Law360 (July 31, 2020, 9:55 PM EDT) -- Republicans' recently floated bill in the Senate to shield businesses and health care providers from coronavirus-related injury suits has raised the eyebrows of both plaintiffs and defense attorneys, with some saying it was the most sweeping and expansive attempt at tort reform they'd ever seen.
The Safe to Work Act would impose significant hurdles for workers, customers and patients who want to sue businesses and health care providers over coronavirus-related injuries, which the bill's sponsor, Sen. John Cornyn, R-Texas, said were necessary to prevent the latter "from being sued into oblivion." Senate Majority Leader Mitch McConnell, R-Ky., had called the liability shield a top Republican priority and a "red line" issue for their next relief package proposal, which Senate GOP members unveiled last Monday.
The bill would enact a five-year period of limited immunity for certain defendants in coronavirus-related personal injury and medical malpractice suits, and such cases would fall under the jurisdiction of federal courts. The bill also contains a two-pronged requirement that plaintiffs must establish that a business was grossly negligent or engaged in willful misconduct and that it failed to make "reasonable efforts" to comply with applicable public health guidelines.
In addition, all such cases would be subject to a "clear-and-convincing" evidentiary standard and limitations on noneconomic damages such as pain and suffering.
Attorneys for both the plaintiffs and defense bars expressed concerns that the proposal is overly broad, saying certain provisions are problematic and either unfair or impractical.
Nina Kohn, a professor at the Syracuse University College of Law and an advocate for nursing home patients' rights, said the only good thing about the bill is its title.
"It is the kitchen sink of tort reforms. It's possibly the kitchen bathtub, though, because there are things in here that are unscrupulous and extraordinary," Kohn said. "Not only is this an incredible amalgamation of every tort reform wish list, there are things in here that, to the best of my knowledge, are unprecedented."
Kohn noted that the bill defines gross negligence as reckless disregard of both legal duty and applicable government standards and guidance.
"The 'and' does incredible mischief here," she said. "Things that we would consider gross negligence [under common law] would not be considered gross negligence here."
The proposal also contains a number of procedural requirements such as a one-year statute of limitations, the filing of an affidavit of merit from a medical expert who did not treat an injured plaintiff, contact-tracing details and a statement of facts "giving rise to a strong inference that the defendant acted with the required state of mind."
Kohn said the bill completely excludes claims stemming from health care providers' resource or staffing shortages but doesn't distinguish self-created shortages, such as when a "bad actor" nursing home company deliberately understaffs its facilities to cut costs and boost profits.
"If you have chronically understaffed your facility and that's why people are dying, by [the bill's] definition that is not gross negligence," she said. "If you are siphoning profits for your corporate owner, and have a resource shortage, that is not willful misconduct" under the bill.
Janie Schulman, a Morrison & Foerster LLP employment and labor partner, said it was the first time she's seen a statutory provision, in the employment context, requiring a plaintiff to submit a medical expert's affidavit of merit essentially vouching for an injured plaintiff's tort claim.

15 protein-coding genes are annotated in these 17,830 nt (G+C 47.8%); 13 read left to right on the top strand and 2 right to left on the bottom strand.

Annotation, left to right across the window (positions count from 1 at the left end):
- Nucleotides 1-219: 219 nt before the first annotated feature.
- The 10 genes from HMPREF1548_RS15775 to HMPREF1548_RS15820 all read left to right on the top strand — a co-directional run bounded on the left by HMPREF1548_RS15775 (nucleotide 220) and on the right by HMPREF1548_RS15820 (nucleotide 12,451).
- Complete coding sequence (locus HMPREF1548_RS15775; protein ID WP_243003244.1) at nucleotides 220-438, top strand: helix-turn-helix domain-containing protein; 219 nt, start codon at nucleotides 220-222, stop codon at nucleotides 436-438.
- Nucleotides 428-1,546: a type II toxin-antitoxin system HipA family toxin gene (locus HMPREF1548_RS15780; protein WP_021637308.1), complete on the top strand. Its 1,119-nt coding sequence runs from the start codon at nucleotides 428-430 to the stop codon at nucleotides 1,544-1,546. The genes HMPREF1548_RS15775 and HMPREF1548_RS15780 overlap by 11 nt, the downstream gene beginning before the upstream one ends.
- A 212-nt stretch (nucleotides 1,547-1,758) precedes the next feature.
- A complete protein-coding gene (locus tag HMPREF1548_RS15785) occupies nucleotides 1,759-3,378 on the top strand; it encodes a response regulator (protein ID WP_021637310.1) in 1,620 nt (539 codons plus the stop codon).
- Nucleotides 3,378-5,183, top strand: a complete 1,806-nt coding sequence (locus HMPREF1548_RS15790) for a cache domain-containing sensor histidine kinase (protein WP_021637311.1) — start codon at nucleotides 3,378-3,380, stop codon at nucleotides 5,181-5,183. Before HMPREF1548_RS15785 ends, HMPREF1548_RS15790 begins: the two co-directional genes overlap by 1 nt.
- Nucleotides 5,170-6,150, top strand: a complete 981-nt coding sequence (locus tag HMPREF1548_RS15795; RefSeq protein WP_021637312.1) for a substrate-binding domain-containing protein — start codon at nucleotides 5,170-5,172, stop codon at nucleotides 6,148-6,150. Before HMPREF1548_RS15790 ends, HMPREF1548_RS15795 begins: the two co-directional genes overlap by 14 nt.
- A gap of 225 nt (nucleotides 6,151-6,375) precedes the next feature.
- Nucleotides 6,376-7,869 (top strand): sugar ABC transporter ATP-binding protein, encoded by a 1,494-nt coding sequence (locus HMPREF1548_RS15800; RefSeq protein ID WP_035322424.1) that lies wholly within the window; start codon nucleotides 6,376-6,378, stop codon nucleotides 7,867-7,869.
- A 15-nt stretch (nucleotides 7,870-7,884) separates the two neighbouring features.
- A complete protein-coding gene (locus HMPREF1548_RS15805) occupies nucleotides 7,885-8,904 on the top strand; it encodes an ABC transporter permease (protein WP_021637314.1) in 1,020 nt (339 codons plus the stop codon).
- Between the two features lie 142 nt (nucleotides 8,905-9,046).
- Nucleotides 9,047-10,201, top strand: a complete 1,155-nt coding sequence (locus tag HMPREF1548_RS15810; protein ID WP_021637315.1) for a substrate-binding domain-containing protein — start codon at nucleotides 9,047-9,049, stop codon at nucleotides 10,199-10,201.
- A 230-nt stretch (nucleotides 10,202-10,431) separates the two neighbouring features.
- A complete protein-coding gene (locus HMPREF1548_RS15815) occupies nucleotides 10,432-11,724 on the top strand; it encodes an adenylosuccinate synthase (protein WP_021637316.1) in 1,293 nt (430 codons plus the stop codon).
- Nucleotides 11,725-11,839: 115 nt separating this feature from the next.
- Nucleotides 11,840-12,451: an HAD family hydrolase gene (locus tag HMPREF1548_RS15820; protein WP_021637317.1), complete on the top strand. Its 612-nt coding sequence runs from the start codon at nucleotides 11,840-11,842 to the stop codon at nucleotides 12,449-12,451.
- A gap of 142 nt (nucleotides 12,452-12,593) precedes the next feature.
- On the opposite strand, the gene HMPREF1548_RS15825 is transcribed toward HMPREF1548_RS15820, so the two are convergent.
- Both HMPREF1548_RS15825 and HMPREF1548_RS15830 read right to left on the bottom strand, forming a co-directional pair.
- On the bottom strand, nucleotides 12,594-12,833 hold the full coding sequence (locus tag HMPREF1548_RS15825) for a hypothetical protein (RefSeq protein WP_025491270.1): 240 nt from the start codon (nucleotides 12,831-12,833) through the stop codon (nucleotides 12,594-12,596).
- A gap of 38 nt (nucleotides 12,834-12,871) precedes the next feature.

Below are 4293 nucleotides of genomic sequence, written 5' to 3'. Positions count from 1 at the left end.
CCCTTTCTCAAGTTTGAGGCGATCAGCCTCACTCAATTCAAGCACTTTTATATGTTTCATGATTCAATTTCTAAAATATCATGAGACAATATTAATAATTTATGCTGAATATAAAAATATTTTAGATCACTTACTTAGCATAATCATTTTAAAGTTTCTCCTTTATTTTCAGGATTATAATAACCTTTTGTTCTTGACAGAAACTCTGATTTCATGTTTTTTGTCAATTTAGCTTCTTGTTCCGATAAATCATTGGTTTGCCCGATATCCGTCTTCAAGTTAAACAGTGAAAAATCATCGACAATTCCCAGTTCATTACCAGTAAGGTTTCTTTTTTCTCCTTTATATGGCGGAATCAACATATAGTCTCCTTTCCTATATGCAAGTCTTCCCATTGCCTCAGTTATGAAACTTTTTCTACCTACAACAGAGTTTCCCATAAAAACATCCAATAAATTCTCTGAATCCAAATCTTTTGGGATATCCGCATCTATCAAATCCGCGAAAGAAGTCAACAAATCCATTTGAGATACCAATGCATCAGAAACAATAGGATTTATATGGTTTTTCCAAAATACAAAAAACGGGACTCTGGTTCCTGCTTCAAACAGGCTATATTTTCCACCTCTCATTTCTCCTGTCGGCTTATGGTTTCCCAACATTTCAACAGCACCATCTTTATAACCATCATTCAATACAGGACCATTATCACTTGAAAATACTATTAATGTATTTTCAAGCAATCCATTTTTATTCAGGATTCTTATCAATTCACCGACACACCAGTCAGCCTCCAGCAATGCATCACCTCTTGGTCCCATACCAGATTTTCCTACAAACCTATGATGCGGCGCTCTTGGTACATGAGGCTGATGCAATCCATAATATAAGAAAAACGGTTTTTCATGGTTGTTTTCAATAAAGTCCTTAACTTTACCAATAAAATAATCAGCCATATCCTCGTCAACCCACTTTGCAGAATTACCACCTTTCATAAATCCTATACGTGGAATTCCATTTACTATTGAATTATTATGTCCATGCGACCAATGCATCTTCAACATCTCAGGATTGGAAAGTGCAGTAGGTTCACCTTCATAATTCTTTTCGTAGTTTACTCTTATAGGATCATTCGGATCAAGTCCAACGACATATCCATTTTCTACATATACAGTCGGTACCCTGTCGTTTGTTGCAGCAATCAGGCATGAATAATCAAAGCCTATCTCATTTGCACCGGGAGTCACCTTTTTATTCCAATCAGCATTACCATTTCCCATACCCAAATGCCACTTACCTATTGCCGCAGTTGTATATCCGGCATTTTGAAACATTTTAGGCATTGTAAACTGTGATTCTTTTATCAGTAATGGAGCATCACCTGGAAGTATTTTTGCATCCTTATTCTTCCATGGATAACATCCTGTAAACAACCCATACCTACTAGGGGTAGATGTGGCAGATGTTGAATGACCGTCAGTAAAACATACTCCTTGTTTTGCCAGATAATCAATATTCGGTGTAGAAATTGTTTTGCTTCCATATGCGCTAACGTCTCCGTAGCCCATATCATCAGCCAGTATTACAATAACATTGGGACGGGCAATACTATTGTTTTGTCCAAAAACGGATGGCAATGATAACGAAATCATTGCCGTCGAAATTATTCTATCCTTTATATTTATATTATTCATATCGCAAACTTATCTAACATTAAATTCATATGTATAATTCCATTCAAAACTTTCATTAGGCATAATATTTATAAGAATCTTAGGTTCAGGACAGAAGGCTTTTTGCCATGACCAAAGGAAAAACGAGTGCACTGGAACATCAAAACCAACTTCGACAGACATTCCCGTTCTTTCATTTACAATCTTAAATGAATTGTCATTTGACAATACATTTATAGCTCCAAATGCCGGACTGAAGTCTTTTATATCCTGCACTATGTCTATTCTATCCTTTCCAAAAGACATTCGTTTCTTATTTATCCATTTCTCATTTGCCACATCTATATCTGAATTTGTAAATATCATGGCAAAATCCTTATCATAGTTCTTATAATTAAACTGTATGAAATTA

"The bill is designed to make it practically impossible for an employee to bring a successful claim for damages for a coronavirus-related injury," she said. "I've never seen a statute drafted this stringently when it comes to employees."
Schulman said she expects lawmakers in the Democratic-led House of Representatives to insist that some of the provisions be scaled back substantially. Indeed, House Speaker Nancy Pelosi, D-Calif., said Wednesday that the bill is "McConnell liability on steroids" and that the Senate leader "has taken it to a whole other place."
The requirements for a statement regarding a defendant's "state of mind" and the clear-and-convincing evidentiary standard are the most likely to be excised from the final version of the bill, Schulman said. Conversely, she said the health guidelines compliance requirement is likely to withstand negotiations in Congress.
"I think that it'll be easier to push back against some of those requirements than to argue that employers should be held liable in tort when they are doing their best in a crazy time," Schulman said.
Guy Gruppie, co-chair of the emerging risks practice group at Murchison & Cumming LLP in Los Angeles, applauded the bill's goal but expressed some skepticism that certain provisions would make it into the final version, calling the "state of mind" requirement a "nebulous concept."
Gruppie also said the plaintiffs bar will likely take issue with the medical certification requirement, which in California only applies to medical malpractice cases.
"I would think there's quite a number of issues that the trial lawyers are going to be uncomfortable with, and there needs to be negotiations to get the foundational parameters that are commonsense," he said.
However, Gruppie said businesses and health care providers should be allowed to mount an affirmative defense if they can establish compliance with the applicable safety standards.
"If we are really committed as a nation to move forward through this crisis together, businesses that comply with public health guidelines would seem to logically deserve protections from coronavirus-related lawsuits, with the duration and breadth subject to reasonable debate and discussion," he said.
--Editing by Breda Lund.
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